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Chocolate Truffles:

8 ounces (240 grams) semisweet or bittersweet chocolate, finely chopped

1/2 cup (120 ml/grams) heavy whipping cream (cream with a 35-40% butterfat content)

2 tablespoons (25 grams) unsalted butter, cut into small pieces

1 - 2 tablespoons alcohol (Cognac, brandy, Grand Marnier, Frangelico, Kirsch, rum, bourbon, or Kahlua to name a few) (optional)

Tempered Chocolate: (optional)

2 pounds (900 grams) semi sweet or bittersweet chocolate, finely chopped

Coatings for Truffles:

Unsweetened Cocoa Powder

Toasted and Finely Chopped Nuts (pecans, walnuts, almonds, pistachios, and/or hazelnuts) (See Note below on how to toast the nuts.)

Toasted Coconut

Shaved Chocolate

Chocolate Sprinkles

Powdered Sugar

Note: To toast the nuts, preheat your oven to 350 degrees F (180 degrees C). Place the nuts on a baking sheet. For pecans, walnuts or almonds, bake for about 6-8 minutes or until lightly brown and fragrant. For the hazelnuts, bake for about 13-15 minutes or until the skins start to blister. Remove from oven and cover with a clean dish towel. Let the nuts 'steam' for about 10 minutes and then remove the skins. Once the nuts have cooled, finely chop.

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Chocolate Truffles: Place the finely chopped chocolate in a medium sized heatproof bowl. Set aside. Heat the cream and butter in a small saucepan over medium heat. Bring just to a boil. Immediately pour the boiling cream over the chocolate and allow to stand for about two minutes. Then gently stir with a heatproof spatula or wire whisk until smooth. If desired, add the liqueur. Let cool to room temperature and then cover and place in the refrigerator until the truffle mixture is firm enough to roll into balls (about 60 minutes).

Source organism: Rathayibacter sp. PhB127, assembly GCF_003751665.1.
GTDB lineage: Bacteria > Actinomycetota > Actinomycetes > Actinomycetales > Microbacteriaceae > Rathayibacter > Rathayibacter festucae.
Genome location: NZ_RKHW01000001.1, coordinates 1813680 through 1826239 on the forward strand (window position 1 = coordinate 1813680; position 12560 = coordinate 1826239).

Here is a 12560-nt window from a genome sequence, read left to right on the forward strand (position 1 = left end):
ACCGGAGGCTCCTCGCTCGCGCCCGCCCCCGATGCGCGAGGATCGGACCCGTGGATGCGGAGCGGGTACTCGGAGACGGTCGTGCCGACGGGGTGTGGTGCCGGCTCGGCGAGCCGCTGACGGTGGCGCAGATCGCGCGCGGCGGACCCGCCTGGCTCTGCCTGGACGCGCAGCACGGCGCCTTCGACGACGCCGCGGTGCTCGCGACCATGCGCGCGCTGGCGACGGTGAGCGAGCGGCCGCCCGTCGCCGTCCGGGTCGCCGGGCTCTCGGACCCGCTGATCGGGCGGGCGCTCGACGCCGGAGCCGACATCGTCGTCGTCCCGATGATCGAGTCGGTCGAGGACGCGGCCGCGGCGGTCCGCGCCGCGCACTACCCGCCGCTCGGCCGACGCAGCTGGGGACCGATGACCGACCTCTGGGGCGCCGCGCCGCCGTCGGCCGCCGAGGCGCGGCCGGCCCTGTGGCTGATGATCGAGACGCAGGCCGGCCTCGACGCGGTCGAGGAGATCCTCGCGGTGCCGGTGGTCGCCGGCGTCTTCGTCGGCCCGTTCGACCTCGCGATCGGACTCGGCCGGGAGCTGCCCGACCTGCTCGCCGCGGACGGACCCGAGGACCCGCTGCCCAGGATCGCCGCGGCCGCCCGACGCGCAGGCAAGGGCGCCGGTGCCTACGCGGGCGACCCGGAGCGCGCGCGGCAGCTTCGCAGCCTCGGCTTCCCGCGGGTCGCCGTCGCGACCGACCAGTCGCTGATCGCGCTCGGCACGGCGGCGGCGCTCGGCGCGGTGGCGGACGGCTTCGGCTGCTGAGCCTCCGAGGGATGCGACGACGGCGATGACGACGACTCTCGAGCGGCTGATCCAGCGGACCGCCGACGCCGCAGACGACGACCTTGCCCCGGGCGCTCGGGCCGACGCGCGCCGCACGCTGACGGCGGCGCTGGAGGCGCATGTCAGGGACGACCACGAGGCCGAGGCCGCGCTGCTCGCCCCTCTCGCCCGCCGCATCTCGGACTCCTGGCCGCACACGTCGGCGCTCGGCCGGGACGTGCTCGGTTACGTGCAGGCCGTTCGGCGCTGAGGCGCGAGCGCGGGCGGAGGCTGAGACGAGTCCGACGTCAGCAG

Next, remove the truffle mixture from the refrigerator. Using a small ice cream scoop, a small spoon, or in the palms of your hands, form the chocolate into 1 inch balls (2.5 cm) (15 grams each). Then, if you don't want to dip the Truffles in tempered chocolate, immediately roll the Truffles in your coating (unsweetened cocoa powder, finely chopped nuts, toasted coconut, or chocolate sprinkles). Place on a parchment lined baking sheet. Place in the refrigerator until firm and then transfer to a covered container. Can be stored in the refrigerator or they can be frozen.

If Covering With Tempered Chocolate: In a heatproof bowl, placed over a saucepan of barely simmering water, melt 1 1/2 pounds (675 grams) of the finely chopped chocolate.

Once melted, remove from the heat and check to see that the temperature of the chocolate is 115 degrees F (46 degrees C). Then gradually add the remaining 1/2 pound (225 grams) of the finely chopped chocolate, stirring with a heatproof spatula or wooden spoon, until a chocolate thermometer inserted into the chocolate registers 90 degrees F (32 degrees C). (You may not use all the chocolate.) To keep the chocolate tempered, place the bowl of tempered chocolate into another larger bowl that has been lined with a heating pad wrapped in plastic wrap, set at the lowest setting (about 90 F (32 C)). (See video for demonstration.) Wearing gloves, take a room temperature chocolate truffle and dip it into the tempered chocolate. Immediately roll the Truffles in your coating (unsweetened cocoa powder, finely chopped nuts, toasted coconut, or chocolate sprinkles). Place on a parchment lined baking sheet. Once all the Truffles have been dipped and coated, you can let them set at room temperature or place in the refrigerator until set.